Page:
With the role of the L2 cache redefined from being service-all to a service-one, it makes sense for it to be small and fast. The original Phenom had the right idea, it needed a larger L3. Core i7 perfected that idea, and Phenom II took a step towards that. Cache sizes must continue to grow, but as they do, the number of levels of cache must increase as well to avoid a single, large penalty being paid as you go from one level of cache to the next.

Clock for Clock, Still Slower than Core 2 & Core i7 Finally, Cool 'n' Quiet You Can Use


View All Comments

  • poohbear - Thursday, January 08, 2009 - link

    this is fantastic news! and just when i was about to upgrade from my ancient s939 system to a C2D system, seems i might be sticking to AMD after all! thanks for review! Reply
  • PrezWeezy - Thursday, January 08, 2009 - link

    For less than $20 more the i7 920 looks like it wins in every single test by a fair margin, doesn't seem like this is really all that competitive, considering the i7 is still in the "high price" phase. I can't believe it wont drop to the $275 mark rather soon which would put the XII 940 back to the same position the original Phenom was, too little too late. Reply
  • Roland00 - Thursday, January 08, 2009 - link

    More expensive Motherboard+More expensive Ram makes i7 about 400 dollars more in cost Reply
  • strikeback03 - Friday, January 09, 2009 - link

    How you figure? By the chart on page 4, it is less than $200. Even if you go for one of the $300 motherboards, you won't see a $400 difference.

    When I built my current system, E6600/P965/2GB DDR2 cost me over $600, and that was considered a decent mid-range system. As my primary use of computing power is Photoshop, I would definitely go for i7 even if cheaper motherboards do not become available.
  • Roland00 - Friday, January 09, 2009 - link

    It isn't quite 400 but here

    motherboard p45 vs x58 most x58 are 300 vs 100-120 for p45,
    Ram, 6 gb of ddr3 is about 200, vs 50 or 60 for 6gb of ddr2.
    For a nonstock cpu cooler you are talking 60 to 70 bucks with the i7 for it is a new socket and their is very few products for it. You can get a good cpu cooler for intel quad for 30 to 40 dollars.

    Savings about 200+140+30=370

    If you get things on sale you might be able to find 6gb ram for 150, cpu for 230, and you may be able to get the motherboard cheaper if you get one of the basic versions but you are still talking about 300 more.
    I am not saying i7 isn't worth the extra money, it is still new tech but it does show beneficial gains (on encoding, minimum frame rate on games, and overclocking) but right now the motherboards and ram is expensive.
  • BSMonitor - Friday, January 09, 2009 - link

    You are rounding up on i7 side and rounding down on the core 2 side. It is not $50 for 6GB of DDR2. It is not only $300 for x58. I have seen them for $200. I have seen 6GB DDR3 kits for $140 too.

    It's like we are talking about bare entry into Core 2 and Phenom II, but enthusiest for i7. Why does one need 6GB to entry into i7? 3GB would be reasonable and ~$70-80.

    Phenom II is cute yes, but nothing to jump on.
  • Roland00 - Friday, January 09, 2009 - link

    I am rounding up on the I7 side for like most people I buy things with tax (for my state charges tax on internet transactions.) In addition many people buy their equipment in stores such as fry's, microcenter, comp usa, etc.

    370 times 8.25% tax rate (my area's sales tax) is...400 dollars and 52 cents


    And no I am not overpricing the ram or similar equipment. Go to Fry's, Microcenter, or some other store and you will see the prices I listed or much higher.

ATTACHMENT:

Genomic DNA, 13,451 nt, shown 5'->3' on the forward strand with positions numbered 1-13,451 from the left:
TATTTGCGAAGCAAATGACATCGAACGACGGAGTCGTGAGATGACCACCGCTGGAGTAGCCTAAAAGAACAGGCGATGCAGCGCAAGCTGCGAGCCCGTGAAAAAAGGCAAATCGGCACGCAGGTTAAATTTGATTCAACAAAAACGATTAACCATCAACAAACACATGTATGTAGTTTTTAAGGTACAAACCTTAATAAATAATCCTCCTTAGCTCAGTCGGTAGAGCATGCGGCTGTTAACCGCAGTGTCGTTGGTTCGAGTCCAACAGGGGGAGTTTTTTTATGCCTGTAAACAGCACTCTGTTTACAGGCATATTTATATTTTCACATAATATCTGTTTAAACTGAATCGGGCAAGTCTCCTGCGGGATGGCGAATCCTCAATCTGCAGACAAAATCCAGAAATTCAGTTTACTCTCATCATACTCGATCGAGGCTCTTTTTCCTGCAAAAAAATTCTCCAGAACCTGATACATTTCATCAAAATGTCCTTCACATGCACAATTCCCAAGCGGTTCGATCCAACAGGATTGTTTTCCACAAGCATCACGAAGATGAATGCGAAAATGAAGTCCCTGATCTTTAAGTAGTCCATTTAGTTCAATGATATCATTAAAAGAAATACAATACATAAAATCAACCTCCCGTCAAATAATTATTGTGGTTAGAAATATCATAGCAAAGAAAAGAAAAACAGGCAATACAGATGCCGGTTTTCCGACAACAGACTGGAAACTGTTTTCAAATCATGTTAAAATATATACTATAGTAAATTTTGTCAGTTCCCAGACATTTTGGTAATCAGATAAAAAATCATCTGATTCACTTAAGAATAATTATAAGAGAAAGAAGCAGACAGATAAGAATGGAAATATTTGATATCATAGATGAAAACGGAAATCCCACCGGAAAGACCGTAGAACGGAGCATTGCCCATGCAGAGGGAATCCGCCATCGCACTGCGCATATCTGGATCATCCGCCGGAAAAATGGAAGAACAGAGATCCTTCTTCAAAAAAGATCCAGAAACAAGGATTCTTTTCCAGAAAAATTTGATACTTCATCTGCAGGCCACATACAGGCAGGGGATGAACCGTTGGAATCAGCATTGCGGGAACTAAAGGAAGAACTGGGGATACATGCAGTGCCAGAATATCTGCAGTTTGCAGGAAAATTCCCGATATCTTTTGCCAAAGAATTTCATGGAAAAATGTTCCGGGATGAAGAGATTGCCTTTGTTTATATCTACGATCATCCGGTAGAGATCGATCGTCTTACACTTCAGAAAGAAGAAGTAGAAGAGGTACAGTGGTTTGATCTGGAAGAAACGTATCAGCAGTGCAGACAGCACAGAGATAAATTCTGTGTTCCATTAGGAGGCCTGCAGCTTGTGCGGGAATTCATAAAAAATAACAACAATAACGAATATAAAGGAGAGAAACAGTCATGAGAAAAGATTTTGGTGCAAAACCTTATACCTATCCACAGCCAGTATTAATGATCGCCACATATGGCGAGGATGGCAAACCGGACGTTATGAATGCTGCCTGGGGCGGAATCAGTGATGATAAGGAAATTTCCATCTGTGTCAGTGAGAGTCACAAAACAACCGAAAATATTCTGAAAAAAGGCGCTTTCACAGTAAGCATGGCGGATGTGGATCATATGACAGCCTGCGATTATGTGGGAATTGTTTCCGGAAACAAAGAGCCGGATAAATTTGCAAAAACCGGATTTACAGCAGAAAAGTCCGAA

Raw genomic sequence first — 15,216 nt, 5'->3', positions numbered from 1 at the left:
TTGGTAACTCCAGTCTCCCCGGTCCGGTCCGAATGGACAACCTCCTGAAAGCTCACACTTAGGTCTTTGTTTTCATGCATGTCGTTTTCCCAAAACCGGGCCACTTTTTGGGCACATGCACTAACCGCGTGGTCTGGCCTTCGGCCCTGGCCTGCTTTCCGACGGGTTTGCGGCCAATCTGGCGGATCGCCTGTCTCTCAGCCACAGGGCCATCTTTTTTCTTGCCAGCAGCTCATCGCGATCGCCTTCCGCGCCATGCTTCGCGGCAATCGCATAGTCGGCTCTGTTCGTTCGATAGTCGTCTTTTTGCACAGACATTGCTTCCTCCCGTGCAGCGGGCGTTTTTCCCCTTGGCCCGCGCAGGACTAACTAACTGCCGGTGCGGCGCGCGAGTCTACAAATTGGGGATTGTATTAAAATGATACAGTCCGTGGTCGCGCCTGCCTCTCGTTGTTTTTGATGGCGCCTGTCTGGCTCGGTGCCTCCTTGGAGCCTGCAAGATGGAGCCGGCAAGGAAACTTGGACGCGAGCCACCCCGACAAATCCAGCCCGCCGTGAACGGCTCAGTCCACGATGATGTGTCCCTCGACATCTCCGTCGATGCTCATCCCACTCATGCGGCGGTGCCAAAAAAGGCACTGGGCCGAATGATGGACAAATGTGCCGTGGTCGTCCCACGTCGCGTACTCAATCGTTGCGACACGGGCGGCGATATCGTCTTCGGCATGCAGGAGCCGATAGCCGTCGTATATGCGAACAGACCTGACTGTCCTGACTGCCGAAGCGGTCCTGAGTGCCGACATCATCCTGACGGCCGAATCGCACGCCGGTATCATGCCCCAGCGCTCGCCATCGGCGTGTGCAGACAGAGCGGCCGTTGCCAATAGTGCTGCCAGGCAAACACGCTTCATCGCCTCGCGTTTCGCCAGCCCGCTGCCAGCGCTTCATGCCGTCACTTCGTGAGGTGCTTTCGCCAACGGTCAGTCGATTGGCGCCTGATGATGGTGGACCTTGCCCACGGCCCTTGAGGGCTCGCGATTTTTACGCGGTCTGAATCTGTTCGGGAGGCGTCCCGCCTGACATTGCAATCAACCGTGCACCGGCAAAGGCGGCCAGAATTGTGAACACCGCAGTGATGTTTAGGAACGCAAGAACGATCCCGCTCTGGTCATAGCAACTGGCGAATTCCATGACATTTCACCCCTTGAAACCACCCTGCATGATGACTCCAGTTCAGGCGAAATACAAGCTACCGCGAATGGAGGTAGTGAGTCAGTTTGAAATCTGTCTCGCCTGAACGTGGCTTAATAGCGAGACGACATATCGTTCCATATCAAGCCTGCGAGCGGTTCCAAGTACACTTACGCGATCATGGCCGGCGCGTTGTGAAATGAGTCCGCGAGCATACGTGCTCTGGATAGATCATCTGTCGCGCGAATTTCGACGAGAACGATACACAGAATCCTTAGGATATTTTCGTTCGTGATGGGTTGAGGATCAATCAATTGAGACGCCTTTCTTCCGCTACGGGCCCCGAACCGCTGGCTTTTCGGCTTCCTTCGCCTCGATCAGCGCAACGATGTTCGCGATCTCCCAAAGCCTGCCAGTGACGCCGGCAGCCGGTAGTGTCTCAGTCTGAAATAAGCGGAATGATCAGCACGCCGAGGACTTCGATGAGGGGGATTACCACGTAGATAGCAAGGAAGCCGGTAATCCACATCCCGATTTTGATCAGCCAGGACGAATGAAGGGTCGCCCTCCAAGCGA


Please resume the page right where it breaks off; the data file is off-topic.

Regardless you seem to be missing the point, the original poster I was responding to was saying i7 was only 25 dollars higher, and I said that was wrong for you have to figure in the platform costs.
  • PrezWeezy - Friday, January 09, 2009 - link

    You were right, I had forgotten about the new socket and DD3. Even so, using the parts Anandtech used, the i7 is about $187 more expensive than the PII (pun totally intended). The C2D with a Q9400 though is only $44 cheaper than the i7. Almost all of that has to do with the motherboards used here, and I'm sure you could find a combo of motherboard/CPU that would bring the price closer but that's besides the point. Reply
  • calyth - Thursday, January 08, 2009 - link

    "In theory, the AMD design made sense. If you were running a single threaded application, the core that your thread was active on would run at full speed, while the remaining three cores would run at a much lower speed. AMD included this functionality under the Cool 'n' Quiet umbrella. In practice however, Phenom's Cool 'n' Quiet was quite flawed. Vista has a nasty habit of bouncing threads around from one core to the next, which could result in the following phenomenon (no pun intended): when running a single-threaded application, the thread would run on a single core which would tell Vista that it needed to run at full speed. Vista would then move the thread to the next core, which was running at half-speed; now the thread is running on a core that's half the speed as the original core it started out on."

    Anand, read that sentence again.

    The problem isn't AMD designing a chip with broken CnQ. The problem is that Microsoft, after so many years, still can't write a scheduler. The problem persists on XP too. The thread that handles the mouse would rev up, causing the chip to switch p-state. Switching p-states takes time, and because of exclusive caching on AMD chips, when the scheduler puts the same thread on different cores, it causes the L1 & L2 to be ineffective.

    I have trouble in WinXP with CnQ on if I move my mouse, but not surprisingly, the same Phenom chip works like a chap in Linux. Because the scheduler isn't an idiot, and 1GHz is more than enough to handle mouse input.

    AMD erred in fixing a software problem in hardware. Independent p-states saved some power if only a single thread needed the speed.
  • Zak - Thursday, January 08, 2009 - link

    Well, I hope AMD won't lose the momentum, because right now there isn't that much to celebrate: they've barely caught up with Intel's 2 years old CPU line:(